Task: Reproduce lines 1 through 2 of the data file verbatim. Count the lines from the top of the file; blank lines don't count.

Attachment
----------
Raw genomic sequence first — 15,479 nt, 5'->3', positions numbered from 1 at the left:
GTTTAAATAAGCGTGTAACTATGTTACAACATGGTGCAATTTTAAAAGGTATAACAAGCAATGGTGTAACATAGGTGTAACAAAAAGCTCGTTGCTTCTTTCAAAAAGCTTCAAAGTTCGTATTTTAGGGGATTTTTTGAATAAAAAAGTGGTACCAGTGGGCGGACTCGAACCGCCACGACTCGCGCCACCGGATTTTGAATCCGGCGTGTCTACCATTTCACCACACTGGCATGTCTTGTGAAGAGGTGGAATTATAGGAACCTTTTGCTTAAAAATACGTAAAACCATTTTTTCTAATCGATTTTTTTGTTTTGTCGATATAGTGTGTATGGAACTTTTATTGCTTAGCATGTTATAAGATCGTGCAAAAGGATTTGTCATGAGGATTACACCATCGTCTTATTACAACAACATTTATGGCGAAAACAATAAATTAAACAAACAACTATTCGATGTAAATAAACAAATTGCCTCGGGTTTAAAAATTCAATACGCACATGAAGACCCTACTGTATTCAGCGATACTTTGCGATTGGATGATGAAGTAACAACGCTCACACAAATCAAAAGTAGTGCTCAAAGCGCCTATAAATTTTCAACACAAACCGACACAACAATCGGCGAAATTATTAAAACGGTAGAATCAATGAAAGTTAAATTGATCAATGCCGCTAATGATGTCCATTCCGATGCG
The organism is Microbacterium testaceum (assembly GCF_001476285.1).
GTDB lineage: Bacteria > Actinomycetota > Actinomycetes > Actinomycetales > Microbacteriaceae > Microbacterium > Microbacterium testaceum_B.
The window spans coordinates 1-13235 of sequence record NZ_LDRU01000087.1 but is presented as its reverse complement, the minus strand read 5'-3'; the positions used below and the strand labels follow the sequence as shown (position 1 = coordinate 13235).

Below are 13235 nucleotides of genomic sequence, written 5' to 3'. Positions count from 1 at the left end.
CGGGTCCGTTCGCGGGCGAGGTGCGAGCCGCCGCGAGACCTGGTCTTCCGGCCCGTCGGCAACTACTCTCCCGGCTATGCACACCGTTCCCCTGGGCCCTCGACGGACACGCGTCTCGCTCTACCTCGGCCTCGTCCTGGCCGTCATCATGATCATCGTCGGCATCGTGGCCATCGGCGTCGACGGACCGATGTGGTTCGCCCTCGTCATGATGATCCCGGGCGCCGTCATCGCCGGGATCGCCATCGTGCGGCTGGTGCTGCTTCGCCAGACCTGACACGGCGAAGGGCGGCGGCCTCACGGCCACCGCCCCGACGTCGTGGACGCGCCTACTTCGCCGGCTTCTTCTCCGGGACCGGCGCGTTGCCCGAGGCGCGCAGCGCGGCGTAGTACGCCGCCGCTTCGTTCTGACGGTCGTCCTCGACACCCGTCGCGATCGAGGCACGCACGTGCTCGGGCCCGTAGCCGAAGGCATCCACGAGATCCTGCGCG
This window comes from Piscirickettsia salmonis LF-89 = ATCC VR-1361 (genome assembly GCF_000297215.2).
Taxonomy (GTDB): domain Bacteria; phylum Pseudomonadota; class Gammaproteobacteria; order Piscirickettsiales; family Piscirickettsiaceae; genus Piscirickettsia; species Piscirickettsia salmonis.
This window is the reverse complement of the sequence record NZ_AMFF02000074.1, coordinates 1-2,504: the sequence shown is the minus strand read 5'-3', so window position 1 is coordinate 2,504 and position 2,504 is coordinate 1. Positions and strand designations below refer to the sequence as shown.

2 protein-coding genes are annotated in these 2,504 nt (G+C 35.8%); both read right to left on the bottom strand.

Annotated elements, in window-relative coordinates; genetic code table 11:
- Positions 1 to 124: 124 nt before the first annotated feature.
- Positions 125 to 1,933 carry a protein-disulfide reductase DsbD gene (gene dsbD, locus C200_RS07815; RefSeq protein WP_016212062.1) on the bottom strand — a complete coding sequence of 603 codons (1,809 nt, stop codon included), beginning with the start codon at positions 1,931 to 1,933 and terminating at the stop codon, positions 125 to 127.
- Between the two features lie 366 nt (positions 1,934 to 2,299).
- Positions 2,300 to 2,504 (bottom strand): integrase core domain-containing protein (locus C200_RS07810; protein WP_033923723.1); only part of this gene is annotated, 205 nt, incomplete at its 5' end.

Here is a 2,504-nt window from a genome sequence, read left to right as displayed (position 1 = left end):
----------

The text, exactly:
Raw genomic sequence first — 15,479 nt, 5'->3', positions numbered from 1 at the left:
GTTTAAATAAGCGTGTAACTATGTTACAACATGGTGCAATTTTAAAAGGTATAACAAGCAATGGTGTAACATAGGTGTAACAAAAAGCTCGTTGCTTCTTTCAAAAAGCTTCAAAGTTCGTATTTTAGGGGATTTTTTGAATAAAAAAGTGGTACCAGTGGGCGGACTCGAACCGCCACGACTCGCGCCACCGGATTTTGAATCCGGCGTGTCTACCATTTCACCACACTGGCATGTCTTGTGAAGAGGTGGAATTATAGGAACCTTTTGCTTAAAAATACGTAAAACCATTTTTTCTAATCGATTTTTTTGTTTTGTCGATATAGTGTGTATGGAACTTTTATTGCTTAGCATGTTATAAGATCGTGCAAAAGGATTTGTCATGAGGATTACACCATCGTCTTATTACAACAACATTTATGGCGAAAACAATAAATTAAACAAACAACTATTCGATGTAAATAAACAAATTGCCTCGGGTTTAAAAATTCAATACGCACATGAAGACCCTACTGTATTCAGCGATACTTTGCGATTGGATGATGAAGTAACAACGCTCACACAAATCAAAAGTAGTGCTCAAAGCGCCTATAAATTTTCAACACAAACCGACACAACAATCGGCGAAATTATTAAAACGGTAGAATCAATGAAAGTTAAATTGATCAATGCCGCTAATGATGTCCATTCCGATGCG